Three centuries of drawing in Germany 

Reading Traces

from 4 February to 7 May 2017

The Fondation Custodia presents, for the first time in France, the outstanding collection of drawings assembled by the German art historian Hinrich Sieveking. More than one hundred sheets trace the history of draughtsmanship in Germany from the early seventeenth to the end of the nineteenth century. The exhibition was first shown at the Kunsthalle in Hamburg, during the autumn of 2016.

Johann Wolfgang Baumgartner (1702-1761)
Saint Florian and the Element of « Fire », c. 1750
Pen and brush with grey and black ink, heightened with white, 475 × 694 mm

Hinrich Sieveking is an art historian specialised in art from the age of Goethe, but above all a collector. In the early days of his quest for drawings for his collection, Sieveking was guided mainly by his passion and bought works of the Italian, French, Flemish, Dutch and German Schools (at the end of the exhibition a small selection of these works from various schools is on display). As his collection grew, Sieveking became increasingly interested in the relationship between different drawings and the context in which they were created. He therefore decided to refocus his collection so that it would reflect how draughtmanship had developed in Germany. 

The exhibition Reading Traces. Three centuries of drawing in Germany presents the outcome of many years of research and acquisitions and is structured around three important periods in the art of drawing in Germany: the Mannerist period, the Baroque and Rococo period, and the age of Goethe.

The Mannerist period

Carl Julius Milde (1803-1875)
Female Nude inside Ornamental Foliage in Pompeian Style
Watercolour, 219 × 268 mm

The exhibition begins with drawings dating from around 1600, executed in the three main artistic centres of Central Europe: Prague, Augsburg and Munich. Particularly fine are the magnificent drawings by the Mannerist artists Pietro Candido (c. 1548–1628), Friedrich Sustris (c. 1540–1599), Matthäus Gundelach (c. 1566–1653) and Hans Rottenhammer (1564–1625). The beautiful study by Candido, Sketches of Boys Playing Musical Instruments, was acquired by Sieveking in 1979 as attributed to Bernardino Poccetti. However, Sieveking recognised it as the work of Candido, who was born in Bruges as Pieter de Witte and was in his day considered to be one of Germany’s leading painters.

Baroque and Rococo drawings

The next section is devoted to Baroque and Rococo drawings, many of them from Southern Germany; included are works by Joseph Anton Feuchtmayer (1696-1770), Johann Georg Bergmüller (1688–1762) and Johann Wolfgang Baumgartner (1702–1761). The latter’s very large sheet depicting The Element of Fire (c. 1750) is particularly striking. The drawing represents St Florian, invoked to control the fire, hovering above a town in flames within a composition ornamented with exuberant architectural details in the so-called rocaille style.

Pietro Candido (vers 1548-1628)
Sketches of Boys Playing Musical Instruments
Black chalk and charcoal, pen and black ink, heightened with white, on ochre paper, 195 × 310 mm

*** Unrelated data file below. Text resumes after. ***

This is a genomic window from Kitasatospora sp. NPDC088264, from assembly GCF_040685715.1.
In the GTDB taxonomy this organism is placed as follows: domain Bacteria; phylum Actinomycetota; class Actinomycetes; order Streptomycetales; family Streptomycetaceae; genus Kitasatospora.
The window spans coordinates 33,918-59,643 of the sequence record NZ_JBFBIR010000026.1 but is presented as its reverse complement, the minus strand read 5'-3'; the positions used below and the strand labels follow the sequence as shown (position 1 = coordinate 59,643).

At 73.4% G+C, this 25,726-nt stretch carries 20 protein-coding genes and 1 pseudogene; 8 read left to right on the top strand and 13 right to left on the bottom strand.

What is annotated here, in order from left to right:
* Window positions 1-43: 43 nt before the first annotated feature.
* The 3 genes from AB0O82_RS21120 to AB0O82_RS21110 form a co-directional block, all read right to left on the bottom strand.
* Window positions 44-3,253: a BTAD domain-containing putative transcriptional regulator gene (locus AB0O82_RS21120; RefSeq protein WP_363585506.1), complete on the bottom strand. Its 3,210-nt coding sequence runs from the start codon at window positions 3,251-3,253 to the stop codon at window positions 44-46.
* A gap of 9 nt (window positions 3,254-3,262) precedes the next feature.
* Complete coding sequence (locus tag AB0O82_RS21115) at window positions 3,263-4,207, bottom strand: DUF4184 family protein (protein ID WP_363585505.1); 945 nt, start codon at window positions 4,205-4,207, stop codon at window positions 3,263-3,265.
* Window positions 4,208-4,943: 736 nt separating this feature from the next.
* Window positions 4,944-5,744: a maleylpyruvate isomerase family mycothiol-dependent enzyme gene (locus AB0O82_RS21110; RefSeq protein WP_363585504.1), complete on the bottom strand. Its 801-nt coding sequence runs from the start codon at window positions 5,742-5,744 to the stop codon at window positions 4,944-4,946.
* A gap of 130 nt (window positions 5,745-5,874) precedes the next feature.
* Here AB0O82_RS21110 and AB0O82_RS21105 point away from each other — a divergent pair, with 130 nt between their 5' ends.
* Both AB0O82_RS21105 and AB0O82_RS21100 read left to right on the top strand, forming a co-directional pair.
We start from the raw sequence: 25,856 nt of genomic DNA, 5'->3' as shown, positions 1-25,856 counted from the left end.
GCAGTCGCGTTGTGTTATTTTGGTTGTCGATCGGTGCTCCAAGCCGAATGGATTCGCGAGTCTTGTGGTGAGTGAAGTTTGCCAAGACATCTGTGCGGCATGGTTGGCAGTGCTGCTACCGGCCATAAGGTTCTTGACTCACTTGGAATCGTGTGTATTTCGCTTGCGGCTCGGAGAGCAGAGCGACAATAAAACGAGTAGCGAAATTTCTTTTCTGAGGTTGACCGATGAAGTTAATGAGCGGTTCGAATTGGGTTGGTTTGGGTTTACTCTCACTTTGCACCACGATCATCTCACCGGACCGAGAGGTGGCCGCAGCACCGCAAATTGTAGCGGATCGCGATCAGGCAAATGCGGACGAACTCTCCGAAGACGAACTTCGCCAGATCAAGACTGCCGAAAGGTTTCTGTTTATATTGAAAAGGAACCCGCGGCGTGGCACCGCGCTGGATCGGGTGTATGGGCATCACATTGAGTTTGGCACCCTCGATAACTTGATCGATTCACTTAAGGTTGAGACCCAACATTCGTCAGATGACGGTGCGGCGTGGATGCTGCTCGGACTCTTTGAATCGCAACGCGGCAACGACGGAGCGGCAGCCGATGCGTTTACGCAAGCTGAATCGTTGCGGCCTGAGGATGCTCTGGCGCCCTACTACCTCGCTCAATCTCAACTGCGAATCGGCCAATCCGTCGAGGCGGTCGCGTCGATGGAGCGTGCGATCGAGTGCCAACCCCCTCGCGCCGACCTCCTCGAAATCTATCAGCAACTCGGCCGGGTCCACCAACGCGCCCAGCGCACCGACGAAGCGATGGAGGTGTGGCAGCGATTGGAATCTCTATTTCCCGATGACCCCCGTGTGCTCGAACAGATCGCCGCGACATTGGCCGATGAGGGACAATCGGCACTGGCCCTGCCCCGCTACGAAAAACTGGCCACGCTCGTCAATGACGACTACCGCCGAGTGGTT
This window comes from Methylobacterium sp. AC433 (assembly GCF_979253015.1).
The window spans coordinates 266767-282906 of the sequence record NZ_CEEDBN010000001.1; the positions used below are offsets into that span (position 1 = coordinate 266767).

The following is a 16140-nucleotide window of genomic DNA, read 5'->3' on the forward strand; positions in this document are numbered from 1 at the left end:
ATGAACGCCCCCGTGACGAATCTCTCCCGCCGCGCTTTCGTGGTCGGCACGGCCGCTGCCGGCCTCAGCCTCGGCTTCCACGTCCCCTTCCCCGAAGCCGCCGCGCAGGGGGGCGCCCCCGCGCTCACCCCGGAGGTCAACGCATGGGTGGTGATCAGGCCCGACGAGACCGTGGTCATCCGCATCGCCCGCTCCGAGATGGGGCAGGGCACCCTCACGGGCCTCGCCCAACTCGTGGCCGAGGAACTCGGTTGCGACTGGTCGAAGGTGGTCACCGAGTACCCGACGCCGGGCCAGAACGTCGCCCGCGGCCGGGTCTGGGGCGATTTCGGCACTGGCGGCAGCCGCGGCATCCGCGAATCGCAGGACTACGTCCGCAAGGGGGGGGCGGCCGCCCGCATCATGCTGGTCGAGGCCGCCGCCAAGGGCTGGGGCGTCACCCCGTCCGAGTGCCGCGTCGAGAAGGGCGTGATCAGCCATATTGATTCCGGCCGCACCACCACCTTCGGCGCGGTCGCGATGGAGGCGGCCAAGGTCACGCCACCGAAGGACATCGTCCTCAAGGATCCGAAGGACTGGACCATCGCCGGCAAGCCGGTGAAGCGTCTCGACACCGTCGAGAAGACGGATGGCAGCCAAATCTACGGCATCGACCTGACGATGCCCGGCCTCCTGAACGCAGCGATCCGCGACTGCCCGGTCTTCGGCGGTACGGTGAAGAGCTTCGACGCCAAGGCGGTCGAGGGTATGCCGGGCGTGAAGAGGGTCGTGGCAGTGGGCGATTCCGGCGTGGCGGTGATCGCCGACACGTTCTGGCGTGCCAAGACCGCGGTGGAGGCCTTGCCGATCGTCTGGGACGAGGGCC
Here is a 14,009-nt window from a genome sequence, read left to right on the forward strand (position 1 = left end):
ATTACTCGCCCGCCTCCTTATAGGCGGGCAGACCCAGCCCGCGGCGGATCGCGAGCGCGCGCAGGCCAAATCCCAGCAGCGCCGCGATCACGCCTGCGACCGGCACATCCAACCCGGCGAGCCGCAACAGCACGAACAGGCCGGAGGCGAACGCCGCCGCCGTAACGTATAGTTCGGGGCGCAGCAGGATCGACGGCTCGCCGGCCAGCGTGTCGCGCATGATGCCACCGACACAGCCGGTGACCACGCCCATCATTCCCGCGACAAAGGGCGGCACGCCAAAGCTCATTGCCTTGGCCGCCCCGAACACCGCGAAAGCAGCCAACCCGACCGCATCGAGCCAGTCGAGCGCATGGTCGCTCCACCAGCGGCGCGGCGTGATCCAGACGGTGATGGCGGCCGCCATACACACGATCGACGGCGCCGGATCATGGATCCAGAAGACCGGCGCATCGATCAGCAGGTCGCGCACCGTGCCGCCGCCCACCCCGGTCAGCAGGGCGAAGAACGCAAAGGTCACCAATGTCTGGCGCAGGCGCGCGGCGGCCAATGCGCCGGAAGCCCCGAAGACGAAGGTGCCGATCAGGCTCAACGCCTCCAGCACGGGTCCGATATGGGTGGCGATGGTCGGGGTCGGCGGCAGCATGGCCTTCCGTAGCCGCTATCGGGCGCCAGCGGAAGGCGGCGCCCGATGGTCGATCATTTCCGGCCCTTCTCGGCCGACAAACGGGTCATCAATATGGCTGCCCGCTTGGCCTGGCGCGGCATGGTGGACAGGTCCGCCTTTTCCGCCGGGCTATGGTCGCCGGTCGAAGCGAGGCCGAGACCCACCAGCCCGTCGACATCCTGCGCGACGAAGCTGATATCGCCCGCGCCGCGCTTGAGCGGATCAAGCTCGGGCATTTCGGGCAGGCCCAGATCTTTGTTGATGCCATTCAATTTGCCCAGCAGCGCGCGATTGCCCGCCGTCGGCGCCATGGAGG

The Age of Goethe

Most of the works on show date from the age of Goethe (around 1770–1830), the golden age of German Romanticism. They attest to the increasing importance of the art of drawing in Germany in this period. A fine selection of works on paper, including a large number of watercolours, illustrates the artistic and thematic wealth of this period through landscapes, historical scenes and portraits.

Johann Heinrich Wilhelm Tischbein (1751–1829) and Julius Schnorr von Carolsfeld (1794–1872), two of the collector’s favourite artists, are particularly well represented in the exhibition. When he arrived in Rome in 1818, Schnorr joined the Nazarene movement and was one of its most illustrious members. The ambition of the Nazarenes was to renew religious painting; they took their inspiration from fifteenth- and sixteenth-century German and Italian art. 

The renewal of the art of landscape at this period is reflected for example in works by Albert Venus (1842-1871). His watercolour View of the Tiber near the Ponte Molle in the Roman Campagna captures the crystalline light of a sunny winter’s day on the banks of the Tiber near Rome.

Finally, the collector’s interest in artists from Hamburg is explored in works by Philipp Otto Runge (1777–1810), including the wonderfully delicate drawing of Two Ears of Corn.

  • Philipp Otto Runge (1777-1810)
    Two Ears of Corn, c. 1808
    Pen and black ink, 293 × 234 mm
  • Albert Venus (1842-1871)
    View of the River Tiber near the Ponte Molle in the Roman Campagna, 1866
    Watercolour over a sketch in graphite and black chalk, 256 × 417 mm

The exhibition is accompanied by a catalogue in German, edited by Peter Prange and Andreas Stolzenburg, with contributions from 36 specialists and an interview with the collector Hinrich Sieveking conducted by Gina Thomas, London.


Spurenlese. Zeichnungen und Aquarelle aus drei Jahrhunderten
Peter Prange and Andreas Stolzenburg (eds.)
Munich, Hirmer Verlag, 2016
320 pp., 240 colour illustrations, 32 × 25 cm, hardcover, in German
ISBN 978 3 7774 2673 0
Price: 39,00 €

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